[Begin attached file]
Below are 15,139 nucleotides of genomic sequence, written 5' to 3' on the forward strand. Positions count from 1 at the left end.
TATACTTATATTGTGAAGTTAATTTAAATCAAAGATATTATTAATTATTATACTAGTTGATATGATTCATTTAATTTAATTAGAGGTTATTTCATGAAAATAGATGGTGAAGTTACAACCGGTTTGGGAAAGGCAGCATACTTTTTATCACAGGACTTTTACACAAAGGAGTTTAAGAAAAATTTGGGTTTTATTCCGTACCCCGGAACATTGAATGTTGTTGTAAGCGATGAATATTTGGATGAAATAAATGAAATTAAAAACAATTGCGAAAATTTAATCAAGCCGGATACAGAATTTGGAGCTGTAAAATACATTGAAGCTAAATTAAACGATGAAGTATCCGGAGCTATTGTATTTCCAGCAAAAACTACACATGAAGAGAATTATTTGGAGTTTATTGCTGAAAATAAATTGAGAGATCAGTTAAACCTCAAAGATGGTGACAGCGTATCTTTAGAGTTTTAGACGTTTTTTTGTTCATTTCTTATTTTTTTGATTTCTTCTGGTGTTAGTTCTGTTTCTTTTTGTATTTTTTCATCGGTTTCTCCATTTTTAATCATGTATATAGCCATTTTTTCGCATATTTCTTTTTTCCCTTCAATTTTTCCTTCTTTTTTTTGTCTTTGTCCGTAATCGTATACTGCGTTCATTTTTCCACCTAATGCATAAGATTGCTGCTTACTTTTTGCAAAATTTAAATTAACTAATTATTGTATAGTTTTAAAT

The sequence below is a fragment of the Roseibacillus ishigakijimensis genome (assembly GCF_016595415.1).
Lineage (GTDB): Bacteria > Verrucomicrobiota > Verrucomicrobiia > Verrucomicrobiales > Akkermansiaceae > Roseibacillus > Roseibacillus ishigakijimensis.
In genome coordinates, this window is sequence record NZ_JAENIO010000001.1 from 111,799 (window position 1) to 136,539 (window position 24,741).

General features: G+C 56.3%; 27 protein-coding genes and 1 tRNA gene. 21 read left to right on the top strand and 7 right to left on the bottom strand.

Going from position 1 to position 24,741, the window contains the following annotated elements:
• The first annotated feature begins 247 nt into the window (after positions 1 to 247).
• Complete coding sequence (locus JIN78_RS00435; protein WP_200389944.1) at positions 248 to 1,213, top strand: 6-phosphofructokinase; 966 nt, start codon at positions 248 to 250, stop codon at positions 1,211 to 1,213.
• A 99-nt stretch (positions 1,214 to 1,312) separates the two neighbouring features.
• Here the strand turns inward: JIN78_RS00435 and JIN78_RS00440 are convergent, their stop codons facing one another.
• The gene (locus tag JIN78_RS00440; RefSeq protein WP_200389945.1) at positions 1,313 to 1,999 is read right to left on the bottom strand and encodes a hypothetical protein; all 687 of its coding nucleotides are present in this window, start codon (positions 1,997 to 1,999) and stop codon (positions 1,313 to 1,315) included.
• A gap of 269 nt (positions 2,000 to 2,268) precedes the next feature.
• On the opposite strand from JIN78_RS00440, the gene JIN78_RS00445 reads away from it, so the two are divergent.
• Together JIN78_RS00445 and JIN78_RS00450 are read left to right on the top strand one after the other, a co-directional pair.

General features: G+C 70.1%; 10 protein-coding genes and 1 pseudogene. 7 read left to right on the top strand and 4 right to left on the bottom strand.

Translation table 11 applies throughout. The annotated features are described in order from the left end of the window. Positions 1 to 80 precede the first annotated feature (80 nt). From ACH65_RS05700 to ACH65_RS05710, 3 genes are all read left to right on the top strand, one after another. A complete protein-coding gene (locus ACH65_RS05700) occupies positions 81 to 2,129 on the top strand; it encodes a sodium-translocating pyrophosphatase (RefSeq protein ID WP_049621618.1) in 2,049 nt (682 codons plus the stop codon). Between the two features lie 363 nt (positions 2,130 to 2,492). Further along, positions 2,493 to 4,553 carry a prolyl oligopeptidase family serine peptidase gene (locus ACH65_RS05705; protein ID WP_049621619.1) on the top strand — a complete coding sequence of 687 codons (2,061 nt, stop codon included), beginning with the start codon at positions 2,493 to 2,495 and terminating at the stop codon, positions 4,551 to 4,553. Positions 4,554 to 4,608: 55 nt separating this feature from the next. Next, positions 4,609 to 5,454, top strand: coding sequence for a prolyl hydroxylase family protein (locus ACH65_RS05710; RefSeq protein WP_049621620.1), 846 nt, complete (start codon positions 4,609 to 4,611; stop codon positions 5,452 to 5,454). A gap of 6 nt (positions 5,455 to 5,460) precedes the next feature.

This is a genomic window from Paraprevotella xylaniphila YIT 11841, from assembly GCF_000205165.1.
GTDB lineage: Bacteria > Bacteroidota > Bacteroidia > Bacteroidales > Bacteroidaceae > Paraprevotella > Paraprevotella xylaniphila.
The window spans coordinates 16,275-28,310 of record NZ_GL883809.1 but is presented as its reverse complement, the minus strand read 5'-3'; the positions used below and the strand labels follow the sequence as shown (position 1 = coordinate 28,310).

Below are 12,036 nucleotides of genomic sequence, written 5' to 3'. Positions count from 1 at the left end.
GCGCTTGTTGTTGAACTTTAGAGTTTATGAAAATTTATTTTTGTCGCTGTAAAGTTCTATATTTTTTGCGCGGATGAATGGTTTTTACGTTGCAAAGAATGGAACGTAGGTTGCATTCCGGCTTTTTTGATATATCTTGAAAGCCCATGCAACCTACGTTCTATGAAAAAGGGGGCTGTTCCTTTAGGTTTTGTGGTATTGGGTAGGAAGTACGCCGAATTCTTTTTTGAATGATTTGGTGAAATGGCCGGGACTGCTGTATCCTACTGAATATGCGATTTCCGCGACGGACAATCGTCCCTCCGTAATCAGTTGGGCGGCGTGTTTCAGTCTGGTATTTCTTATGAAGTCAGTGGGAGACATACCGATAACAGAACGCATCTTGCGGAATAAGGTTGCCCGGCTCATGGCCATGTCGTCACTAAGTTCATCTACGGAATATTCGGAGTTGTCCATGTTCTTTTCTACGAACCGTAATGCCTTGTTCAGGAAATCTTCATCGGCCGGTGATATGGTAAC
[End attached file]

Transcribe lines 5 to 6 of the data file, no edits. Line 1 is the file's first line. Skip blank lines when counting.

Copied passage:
In genome coordinates, this window is sequence record NZ_JAENIO010000001.1 from 111,799 (window position 1) to 136,539 (window position 24,741).

General features: G+C 56.3%; 27 protein-coding genes and 1 tRNA gene. 21 read left to right on the top strand and 7 right to left on the bottom strand.